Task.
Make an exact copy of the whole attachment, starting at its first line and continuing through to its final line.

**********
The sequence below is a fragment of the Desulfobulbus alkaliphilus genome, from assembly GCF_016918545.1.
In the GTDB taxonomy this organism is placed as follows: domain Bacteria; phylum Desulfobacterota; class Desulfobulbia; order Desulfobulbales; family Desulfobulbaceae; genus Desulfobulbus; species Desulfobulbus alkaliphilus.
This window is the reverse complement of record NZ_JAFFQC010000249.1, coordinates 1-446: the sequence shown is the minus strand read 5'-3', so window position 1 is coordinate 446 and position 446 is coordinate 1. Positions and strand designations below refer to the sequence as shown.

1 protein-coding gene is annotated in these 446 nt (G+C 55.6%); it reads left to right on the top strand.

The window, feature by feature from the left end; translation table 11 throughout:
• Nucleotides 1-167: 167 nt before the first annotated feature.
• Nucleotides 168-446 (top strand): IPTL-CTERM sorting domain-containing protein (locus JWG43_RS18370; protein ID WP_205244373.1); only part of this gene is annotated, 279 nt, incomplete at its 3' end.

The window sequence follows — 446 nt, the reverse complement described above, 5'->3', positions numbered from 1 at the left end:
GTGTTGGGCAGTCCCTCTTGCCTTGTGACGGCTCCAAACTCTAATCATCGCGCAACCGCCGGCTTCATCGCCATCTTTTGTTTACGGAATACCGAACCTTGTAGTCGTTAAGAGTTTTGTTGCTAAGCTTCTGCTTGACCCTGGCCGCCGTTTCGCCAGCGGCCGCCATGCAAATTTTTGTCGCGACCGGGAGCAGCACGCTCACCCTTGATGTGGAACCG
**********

The sequence below is a fragment of the Desulfobulbus alkaliphilus genome, from assembly GCF_016918545.1.
In the GTDB taxonomy this organism is placed as follows: domain Bacteria; phylum Desulfobacterota; class Desulfobulbia; order Desulfobulbales; family Desulfobulbaceae; genus Desulfobulbus; species Desulfobulbus alkaliphilus.
This window is the reverse complement of record NZ_JAFFQC010000249.1, coordinates 1-446: the sequence shown is the minus strand read 5'-3', so window position 1 is coordinate 446 and position 446 is coordinate 1. Positions and strand designations below refer to the sequence as shown.

1 protein-coding gene is annotated in these 446 nt (G+C 55.6%); it reads left to right on the top strand.

The window, feature by feature from the left end; translation table 11 throughout:
• Nucleotides 1-167: 167 nt before the first annotated feature.
• Nucleotides 168-446 (top strand): IPTL-CTERM sorting domain-containing protein (locus JWG43_RS18370; protein ID WP_205244373.1); only part of this gene is annotated, 279 nt, incomplete at its 3' end.

The window sequence follows — 446 nt, the reverse complement described above, 5'->3', positions numbered from 1 at the left end:
GTGTTGGGCAGTCCCTCTTGCCTTGTGACGGCTCCAAACTCTAATCATCGCGCAACCGCCGGCTTCATCGCCATCTTTTGTTTACGGAATACCGAACCTTGTAGTCGTTAAGAGTTTTGTTGCTAAGCTTCTGCTTGACCCTGGCCGCCGTTTCGCCAGCGGCCGCCATGCAAATTTTTGTCGCGACCGGGAGCAGCACGCTCACCCTTGATGTGGAACCG